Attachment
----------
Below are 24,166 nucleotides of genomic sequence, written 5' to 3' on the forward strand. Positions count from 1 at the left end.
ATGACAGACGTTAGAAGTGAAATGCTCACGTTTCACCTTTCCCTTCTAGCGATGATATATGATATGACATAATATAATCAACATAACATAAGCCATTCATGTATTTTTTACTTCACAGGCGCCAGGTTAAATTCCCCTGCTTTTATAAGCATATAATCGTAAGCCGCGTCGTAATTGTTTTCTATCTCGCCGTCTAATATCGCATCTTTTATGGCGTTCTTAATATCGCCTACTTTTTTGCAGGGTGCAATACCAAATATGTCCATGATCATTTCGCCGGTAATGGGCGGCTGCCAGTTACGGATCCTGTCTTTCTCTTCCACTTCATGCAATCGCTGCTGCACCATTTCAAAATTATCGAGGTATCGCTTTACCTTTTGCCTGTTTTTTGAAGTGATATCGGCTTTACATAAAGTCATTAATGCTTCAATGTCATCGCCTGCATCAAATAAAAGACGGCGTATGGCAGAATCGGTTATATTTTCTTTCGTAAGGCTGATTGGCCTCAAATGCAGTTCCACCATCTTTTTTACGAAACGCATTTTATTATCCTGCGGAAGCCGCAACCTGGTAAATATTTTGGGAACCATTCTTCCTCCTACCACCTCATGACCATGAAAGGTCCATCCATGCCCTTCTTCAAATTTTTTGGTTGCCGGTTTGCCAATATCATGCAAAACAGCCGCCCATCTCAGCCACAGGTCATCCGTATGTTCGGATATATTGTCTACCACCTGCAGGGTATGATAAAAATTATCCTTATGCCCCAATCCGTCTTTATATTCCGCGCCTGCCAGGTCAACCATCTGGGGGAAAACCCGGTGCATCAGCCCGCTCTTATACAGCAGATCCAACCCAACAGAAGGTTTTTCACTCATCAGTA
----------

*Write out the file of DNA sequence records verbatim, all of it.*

Below are 24,166 nucleotides of genomic sequence, written 5' to 3' on the forward strand. Positions count from 1 at the left end.
ATGACAGACGTTAGAAGTGAAATGCTCACGTTTCACCTTTCCCTTCTAGCGATGATATATGATATGACATAATATAATCAACATAACATAAGCCATTCATGTATTTTTTACTTCACAGGCGCCAGGTTAAATTCCCCTGCTTTTATAAGCATATAATCGTAAGCCGCGTCGTAATTGTTTTCTATCTCGCCGTCTAATATCGCATCTTTTATGGCGTTCTTAATATCGCCTACTTTTTTGCAGGGTGCAATACCAAATATGTCCATGATCATTTCGCCGGTAATGGGCGGCTGCCAGTTACGGATCCTGTCTTTCTCTTCCACTTCATGCAATCGCTGCTGCACCATTTCAAAATTATCGAGGTATCGCTTTACCTTTTGCCTGTTTTTTGAAGTGATATCGGCTTTACATAAAGTCATTAATGCTTCAATGTCATCGCCTGCATCAAATAAAAGACGGCGTATGGCAGAATCGGTTATATTTTCTTTCGTAAGGCTGATTGGCCTCAAATGCAGTTCCACCATCTTTTTTACGAAACGCATTTTATTATCCTGCGGAAGCCGCAACCTGGTAAATATTTTGGGAACCATTCTTCCTCCTACCACCTCATGACCATGAAAGGTCCATCCATGCCCTTCTTCAAATTTTTTGGTTGCCGGTTTGCCAATATCATGCAAAACAGCCGCCCATCTCAGCCACAGGTCATCCGTATGTTCGGATATATTGTCTACCACCTGCAGGGTATGATAAAAATTATCCTTATGCCCCAATCCGTCTTTATATTCCGCGCCTGCCAGGTCAACCATCTGGGGGAAAACCCGGTGCATCAGCCCGCTCTTATACAGCAGATCCAACCCAACAGAAGGTTTTTCACTCATCAGTA